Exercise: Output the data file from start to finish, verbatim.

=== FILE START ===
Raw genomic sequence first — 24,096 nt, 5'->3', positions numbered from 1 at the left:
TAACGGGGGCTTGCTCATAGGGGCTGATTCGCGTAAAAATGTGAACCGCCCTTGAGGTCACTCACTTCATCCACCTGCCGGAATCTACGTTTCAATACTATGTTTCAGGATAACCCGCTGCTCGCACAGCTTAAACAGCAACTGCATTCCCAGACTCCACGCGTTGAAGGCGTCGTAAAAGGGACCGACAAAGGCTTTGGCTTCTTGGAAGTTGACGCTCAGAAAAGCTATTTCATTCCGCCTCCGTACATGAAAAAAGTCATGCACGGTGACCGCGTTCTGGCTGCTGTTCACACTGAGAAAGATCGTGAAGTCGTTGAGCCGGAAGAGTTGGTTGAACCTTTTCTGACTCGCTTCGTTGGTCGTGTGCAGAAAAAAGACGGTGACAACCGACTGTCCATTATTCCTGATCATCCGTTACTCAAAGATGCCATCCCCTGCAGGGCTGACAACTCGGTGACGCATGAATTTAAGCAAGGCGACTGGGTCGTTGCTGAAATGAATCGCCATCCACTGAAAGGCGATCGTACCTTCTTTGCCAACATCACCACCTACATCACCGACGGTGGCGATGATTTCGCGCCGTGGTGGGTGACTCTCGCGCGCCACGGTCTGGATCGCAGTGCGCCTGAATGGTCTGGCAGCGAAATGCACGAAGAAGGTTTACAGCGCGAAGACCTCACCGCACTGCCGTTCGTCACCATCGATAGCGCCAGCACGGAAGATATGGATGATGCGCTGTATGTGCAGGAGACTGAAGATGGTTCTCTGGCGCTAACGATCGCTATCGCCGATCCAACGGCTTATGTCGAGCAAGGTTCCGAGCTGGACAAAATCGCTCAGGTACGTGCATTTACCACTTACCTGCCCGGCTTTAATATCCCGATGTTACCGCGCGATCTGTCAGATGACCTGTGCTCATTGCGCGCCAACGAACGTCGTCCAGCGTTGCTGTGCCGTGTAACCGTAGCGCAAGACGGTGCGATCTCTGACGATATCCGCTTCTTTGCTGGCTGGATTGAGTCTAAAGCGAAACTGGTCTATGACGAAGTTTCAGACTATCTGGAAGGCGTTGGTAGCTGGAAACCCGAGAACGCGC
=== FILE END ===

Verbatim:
Raw genomic sequence first — 24,096 nt, 5'->3', positions numbered from 1 at the left:
TAACGGGGGCTTGCTCATAGGGGCTGATTCGCGTAAAAATGTGAACCGCCCTTGAGGTCACTCACTTCATCCACCTGCCGGAATCTACGTTTCAATACTATGTTTCAGGATAACCCGCTGCTCGCACAGCTTAAACAGCAACTGCATTCCCAGACTCCACGCGTTGAAGGCGTCGTAAAAGGGACCGACAAAGGCTTTGGCTTCTTGGAAGTTGACGCTCAGAAAAGCTATTTCATTCCGCCTCCGTACATGAAAAAAGTCATGCACGGTGACCGCGTTCTGGCTGCTGTTCACACTGAGAAAGATCGTGAAGTCGTTGAGCCGGAAGAGTTGGTTGAACCTTTTCTGACTCGCTTCGTTGGTCGTGTGCAGAAAAAAGACGGTGACAACCGACTGTCCATTATTCCTGATCATCCGTTACTCAAAGATGCCATCCCCTGCAGGGCTGACAACTCGGTGACGCATGAATTTAAGCAAGGCGACTGGGTCGTTGCTGAAATGAATCGCCATCCACTGAAAGGCGATCGTACCTTCTTTGCCAACATCACCACCTACATCACCGACGGTGGCGATGATTTCGCGCCGTGGTGGGTGACTCTCGCGCGCCACGGTCTGGATCGCAGTGCGCCTGAATGGTCTGGCAGCGAAATGCACGAAGAAGGTTTACAGCGCGAAGACCTCACCGCACTGCCGTTCGTCACCATCGATAGCGCCAGCACGGAAGATATGGATGATGCGCTGTATGTGCAGGAGACTGAAGATGGTTCTCTGGCGCTAACGATCGCTATCGCCGATCCAACGGCTTATGTCGAGCAAGGTTCCGAGCTGGACAAAATCGCTCAGGTACGTGCATTTACCACTTACCTGCCCGGCTTTAATATCCCGATGTTACCGCGCGATCTGTCAGATGACCTGTGCTCATTGCGCGCCAACGAACGTCGTCCAGCGTTGCTGTGCCGTGTAACCGTAGCGCAAGACGGTGCGATCTCTGACGATATCCGCTTCTTTGCTGGCTGGATTGAGTCTAAAGCGAAACTGGTCTATGACGAAGTTTCAGACTATCTGGAAGGCGTTGGTAGCTGGAAACCCGAGAACGCGC